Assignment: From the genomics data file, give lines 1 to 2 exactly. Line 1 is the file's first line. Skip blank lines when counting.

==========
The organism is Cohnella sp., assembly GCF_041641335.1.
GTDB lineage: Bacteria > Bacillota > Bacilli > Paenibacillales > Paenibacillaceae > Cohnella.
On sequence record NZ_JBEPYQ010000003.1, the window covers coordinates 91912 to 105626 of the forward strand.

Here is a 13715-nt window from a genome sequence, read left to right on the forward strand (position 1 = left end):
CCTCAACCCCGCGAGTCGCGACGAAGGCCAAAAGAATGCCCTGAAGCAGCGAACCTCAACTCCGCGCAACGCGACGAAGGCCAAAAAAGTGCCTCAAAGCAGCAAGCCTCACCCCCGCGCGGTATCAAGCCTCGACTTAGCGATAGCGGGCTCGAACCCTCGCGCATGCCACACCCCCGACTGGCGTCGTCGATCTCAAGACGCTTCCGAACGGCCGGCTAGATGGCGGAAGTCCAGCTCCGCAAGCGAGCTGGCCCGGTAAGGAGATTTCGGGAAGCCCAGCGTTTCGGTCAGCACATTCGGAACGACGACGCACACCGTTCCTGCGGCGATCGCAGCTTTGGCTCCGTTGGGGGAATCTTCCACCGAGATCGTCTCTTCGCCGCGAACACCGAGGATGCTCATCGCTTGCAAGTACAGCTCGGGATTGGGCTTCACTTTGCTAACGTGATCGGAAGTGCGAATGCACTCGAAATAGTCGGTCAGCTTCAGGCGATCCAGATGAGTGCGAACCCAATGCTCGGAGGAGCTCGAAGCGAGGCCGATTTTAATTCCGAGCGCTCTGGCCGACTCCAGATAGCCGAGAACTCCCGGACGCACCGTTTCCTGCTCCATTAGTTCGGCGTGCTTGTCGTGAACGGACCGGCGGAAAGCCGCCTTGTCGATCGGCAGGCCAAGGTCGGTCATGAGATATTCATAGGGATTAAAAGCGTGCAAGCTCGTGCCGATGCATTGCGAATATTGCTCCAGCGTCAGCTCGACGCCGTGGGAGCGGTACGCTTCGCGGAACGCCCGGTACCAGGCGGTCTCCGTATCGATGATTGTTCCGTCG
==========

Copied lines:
The organism is Cohnella sp., assembly GCF_041641335.1.
GTDB lineage: Bacteria > Bacillota > Bacilli > Paenibacillales > Paenibacillaceae > Cohnella.